American Museum of Natural History Logo link: Congo Expedition Main Page

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When, in July 1914, word of World War I made its way to Lang and Chapin, they hurriedly began the mammoth task of getting their collections back to the coast of Africa and then on a ship for New York City. After months of hauling crates through the rain forest and along the Congo River, Chapin made the journey home with the collections by way of Liverpool, running a German blockade of the harbor. For Lang, who was born in Germany (which, in 1915, was an enemy of the U.S.), the return to New York was more complex and time consuming. He went by way of Angola, Lisbon, and a Portuguese steamer to New York. Back home, Lang became an Assistant in Mammalogy at the American Museum and spent the next few years processing his African specimens.

By the end of their six years in the Congo, Lang, Chapin, and their assistants had collected spectacular specimens of okapi and square-lipped rhinos (still on exhibit in the Museum's Carl Akeley Hall of African Mammals). More importantly, they had collected the most complete record of the plants, animals, and cultures of the Congo Basin up to that time, including 5,800 mammals, 6,400 birds, 4,800 reptiles and amphibians, 6,000 fish, over 100,000 invertebrates, and 3,800 anthropological objects. In addition, they had 9,890 photographic negatives, more than 300 watercolor paintings, and many volumes of field notes. At least fifteen volumes of scientific findings were later published based on the expedition's work, many of which continue to stand as both seminal and definitive works in their fields.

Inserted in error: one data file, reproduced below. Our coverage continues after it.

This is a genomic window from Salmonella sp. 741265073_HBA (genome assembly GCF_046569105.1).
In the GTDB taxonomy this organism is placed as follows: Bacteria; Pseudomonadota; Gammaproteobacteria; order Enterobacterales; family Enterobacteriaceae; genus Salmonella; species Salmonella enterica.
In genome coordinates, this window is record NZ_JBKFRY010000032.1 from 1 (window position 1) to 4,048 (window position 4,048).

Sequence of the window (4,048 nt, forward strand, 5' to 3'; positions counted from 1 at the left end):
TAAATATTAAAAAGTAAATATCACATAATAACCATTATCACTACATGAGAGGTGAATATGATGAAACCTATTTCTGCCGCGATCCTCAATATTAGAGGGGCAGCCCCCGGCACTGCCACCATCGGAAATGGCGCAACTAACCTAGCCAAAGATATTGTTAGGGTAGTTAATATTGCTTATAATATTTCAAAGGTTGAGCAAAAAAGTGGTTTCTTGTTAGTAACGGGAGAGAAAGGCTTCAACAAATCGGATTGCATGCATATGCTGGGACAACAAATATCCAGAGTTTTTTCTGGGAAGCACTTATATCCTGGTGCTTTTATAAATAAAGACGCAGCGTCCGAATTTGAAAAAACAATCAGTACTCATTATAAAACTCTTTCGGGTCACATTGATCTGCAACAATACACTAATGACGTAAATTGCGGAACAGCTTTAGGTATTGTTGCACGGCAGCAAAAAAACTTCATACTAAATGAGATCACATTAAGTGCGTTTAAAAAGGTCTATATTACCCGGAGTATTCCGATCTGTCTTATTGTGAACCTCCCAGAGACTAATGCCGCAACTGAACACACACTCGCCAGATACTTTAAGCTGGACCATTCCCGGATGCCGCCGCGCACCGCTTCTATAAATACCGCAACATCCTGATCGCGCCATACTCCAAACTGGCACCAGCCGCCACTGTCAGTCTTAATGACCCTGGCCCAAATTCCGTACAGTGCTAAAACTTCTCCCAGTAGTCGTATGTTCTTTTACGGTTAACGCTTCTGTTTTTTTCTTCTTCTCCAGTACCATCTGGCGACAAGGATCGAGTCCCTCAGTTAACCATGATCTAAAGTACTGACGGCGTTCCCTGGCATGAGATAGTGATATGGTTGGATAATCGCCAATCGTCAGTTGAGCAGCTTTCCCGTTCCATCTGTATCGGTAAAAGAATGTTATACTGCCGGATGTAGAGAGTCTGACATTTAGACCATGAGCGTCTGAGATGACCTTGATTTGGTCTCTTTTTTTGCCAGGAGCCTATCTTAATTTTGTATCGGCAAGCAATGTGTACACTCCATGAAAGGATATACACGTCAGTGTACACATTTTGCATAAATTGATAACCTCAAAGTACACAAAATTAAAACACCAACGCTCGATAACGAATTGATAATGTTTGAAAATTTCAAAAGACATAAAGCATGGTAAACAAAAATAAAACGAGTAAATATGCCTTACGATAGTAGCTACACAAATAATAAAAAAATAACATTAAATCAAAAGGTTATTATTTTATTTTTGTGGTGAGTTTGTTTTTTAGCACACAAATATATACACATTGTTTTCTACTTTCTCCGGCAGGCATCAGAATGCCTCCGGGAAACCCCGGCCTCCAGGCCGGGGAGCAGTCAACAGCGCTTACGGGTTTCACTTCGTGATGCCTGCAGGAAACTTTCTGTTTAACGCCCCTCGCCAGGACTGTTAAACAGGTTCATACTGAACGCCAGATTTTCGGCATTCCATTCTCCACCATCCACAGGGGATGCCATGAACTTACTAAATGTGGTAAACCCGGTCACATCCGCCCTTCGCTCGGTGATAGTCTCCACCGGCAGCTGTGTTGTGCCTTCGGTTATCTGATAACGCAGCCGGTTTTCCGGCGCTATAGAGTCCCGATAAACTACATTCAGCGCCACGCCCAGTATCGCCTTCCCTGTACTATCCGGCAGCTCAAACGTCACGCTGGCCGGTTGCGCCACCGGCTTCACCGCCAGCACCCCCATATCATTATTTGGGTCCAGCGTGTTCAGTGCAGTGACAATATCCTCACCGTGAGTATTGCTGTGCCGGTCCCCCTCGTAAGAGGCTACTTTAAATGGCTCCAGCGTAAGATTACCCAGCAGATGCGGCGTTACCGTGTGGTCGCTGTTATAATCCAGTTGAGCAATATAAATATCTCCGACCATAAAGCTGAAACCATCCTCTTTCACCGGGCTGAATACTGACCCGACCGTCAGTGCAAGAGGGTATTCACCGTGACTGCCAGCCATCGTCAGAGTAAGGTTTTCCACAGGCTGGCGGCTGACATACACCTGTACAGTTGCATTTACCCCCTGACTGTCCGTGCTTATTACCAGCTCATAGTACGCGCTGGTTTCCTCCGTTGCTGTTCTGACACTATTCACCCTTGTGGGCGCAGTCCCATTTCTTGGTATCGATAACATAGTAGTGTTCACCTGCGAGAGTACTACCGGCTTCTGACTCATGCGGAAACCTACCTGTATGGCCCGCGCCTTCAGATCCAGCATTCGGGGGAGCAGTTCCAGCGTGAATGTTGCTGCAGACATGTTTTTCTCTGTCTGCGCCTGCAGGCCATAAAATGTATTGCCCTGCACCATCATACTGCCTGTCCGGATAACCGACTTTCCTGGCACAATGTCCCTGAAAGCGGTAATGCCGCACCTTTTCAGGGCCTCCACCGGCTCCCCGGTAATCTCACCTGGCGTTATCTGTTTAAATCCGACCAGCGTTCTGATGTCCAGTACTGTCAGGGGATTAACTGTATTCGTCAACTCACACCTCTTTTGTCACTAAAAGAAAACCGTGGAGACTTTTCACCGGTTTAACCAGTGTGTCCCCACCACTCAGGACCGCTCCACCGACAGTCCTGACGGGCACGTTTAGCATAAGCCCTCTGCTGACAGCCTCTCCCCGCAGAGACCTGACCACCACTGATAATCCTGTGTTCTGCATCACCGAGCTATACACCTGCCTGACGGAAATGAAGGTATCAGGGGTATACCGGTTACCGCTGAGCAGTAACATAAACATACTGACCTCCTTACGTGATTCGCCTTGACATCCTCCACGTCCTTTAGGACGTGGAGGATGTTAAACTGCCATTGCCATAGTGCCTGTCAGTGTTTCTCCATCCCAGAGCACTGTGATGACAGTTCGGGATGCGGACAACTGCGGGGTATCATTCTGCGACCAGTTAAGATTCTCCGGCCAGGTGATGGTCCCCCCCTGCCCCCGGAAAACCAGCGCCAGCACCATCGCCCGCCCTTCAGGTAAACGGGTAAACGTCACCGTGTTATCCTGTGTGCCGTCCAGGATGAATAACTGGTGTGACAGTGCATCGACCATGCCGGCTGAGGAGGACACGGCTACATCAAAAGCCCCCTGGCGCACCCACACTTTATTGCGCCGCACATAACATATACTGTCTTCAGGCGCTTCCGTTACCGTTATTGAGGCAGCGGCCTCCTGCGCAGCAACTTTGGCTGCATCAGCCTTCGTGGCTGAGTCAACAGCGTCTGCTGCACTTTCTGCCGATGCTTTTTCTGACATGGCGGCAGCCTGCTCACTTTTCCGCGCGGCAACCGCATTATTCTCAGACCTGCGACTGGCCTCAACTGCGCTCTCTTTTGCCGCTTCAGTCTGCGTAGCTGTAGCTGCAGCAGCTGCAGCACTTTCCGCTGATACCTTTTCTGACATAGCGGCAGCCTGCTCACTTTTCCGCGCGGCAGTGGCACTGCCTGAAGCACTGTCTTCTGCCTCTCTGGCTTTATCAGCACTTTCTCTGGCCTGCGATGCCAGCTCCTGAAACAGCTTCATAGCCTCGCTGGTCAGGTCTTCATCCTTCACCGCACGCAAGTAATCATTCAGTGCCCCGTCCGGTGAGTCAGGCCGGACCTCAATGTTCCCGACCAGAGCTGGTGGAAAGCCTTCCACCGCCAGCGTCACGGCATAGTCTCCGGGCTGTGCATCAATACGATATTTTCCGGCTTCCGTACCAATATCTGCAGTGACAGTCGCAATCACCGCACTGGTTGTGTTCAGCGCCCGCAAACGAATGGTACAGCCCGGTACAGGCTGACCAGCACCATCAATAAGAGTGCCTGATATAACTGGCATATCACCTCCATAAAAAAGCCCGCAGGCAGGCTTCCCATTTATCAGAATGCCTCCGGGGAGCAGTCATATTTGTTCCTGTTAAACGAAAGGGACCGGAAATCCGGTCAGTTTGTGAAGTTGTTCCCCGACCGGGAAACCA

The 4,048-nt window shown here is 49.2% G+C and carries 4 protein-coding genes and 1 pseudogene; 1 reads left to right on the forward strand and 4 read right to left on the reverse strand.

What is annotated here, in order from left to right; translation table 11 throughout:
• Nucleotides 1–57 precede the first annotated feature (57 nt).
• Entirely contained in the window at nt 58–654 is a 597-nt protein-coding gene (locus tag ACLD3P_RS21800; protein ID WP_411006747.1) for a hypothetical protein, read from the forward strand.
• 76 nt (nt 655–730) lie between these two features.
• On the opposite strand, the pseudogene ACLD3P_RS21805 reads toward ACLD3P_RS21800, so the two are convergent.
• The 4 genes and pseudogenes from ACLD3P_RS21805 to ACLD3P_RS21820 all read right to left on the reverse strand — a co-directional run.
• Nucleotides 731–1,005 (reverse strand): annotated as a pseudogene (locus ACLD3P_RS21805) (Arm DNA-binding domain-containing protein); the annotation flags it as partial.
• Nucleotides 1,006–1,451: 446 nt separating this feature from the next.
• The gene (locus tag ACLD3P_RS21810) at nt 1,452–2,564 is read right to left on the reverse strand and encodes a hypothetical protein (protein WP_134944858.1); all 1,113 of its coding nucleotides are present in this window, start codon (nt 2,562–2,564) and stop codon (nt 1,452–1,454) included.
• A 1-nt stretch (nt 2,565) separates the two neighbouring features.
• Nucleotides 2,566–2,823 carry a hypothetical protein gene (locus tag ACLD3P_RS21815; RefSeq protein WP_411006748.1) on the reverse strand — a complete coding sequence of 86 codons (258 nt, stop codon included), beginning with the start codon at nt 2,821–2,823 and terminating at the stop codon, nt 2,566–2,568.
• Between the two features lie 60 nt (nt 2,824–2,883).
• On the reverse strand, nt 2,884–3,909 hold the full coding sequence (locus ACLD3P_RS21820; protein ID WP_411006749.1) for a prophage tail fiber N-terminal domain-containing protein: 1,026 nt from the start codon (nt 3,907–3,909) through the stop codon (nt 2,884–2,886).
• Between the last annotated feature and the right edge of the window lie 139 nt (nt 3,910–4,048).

In 1990, the museum mounted an exhibition called African Reflections, documenting the expedition, the ethnographic collections, and the impact that the Lang-Chapin expedition had on the art and cultures of the region. The exhibition traveled to five museums throughout the United States and its catalogue won the Arts Council of the African Studies Association trienniel award for Best Book on African Art.

The Lang-Chapin collections are still used by scientists who come to the American Museum of Natural History from around the world. Lang, Chapin, and their thousands of African assistants never could have imagined that their collections would one day be digitized and made universally and instantaneously accessible on the Web. They would surely be pleased to see the Digital Library Project breathing new life, reach, and power into their work.

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More Expedition Readings

(click images for larger view)

thumbnail link to larger image: AMNH 227134

Tents near the Ituri River

thumbnail link to larger image: AMNH # 111651

Azande porters

thumbnail link to larger image: AMNH # 112248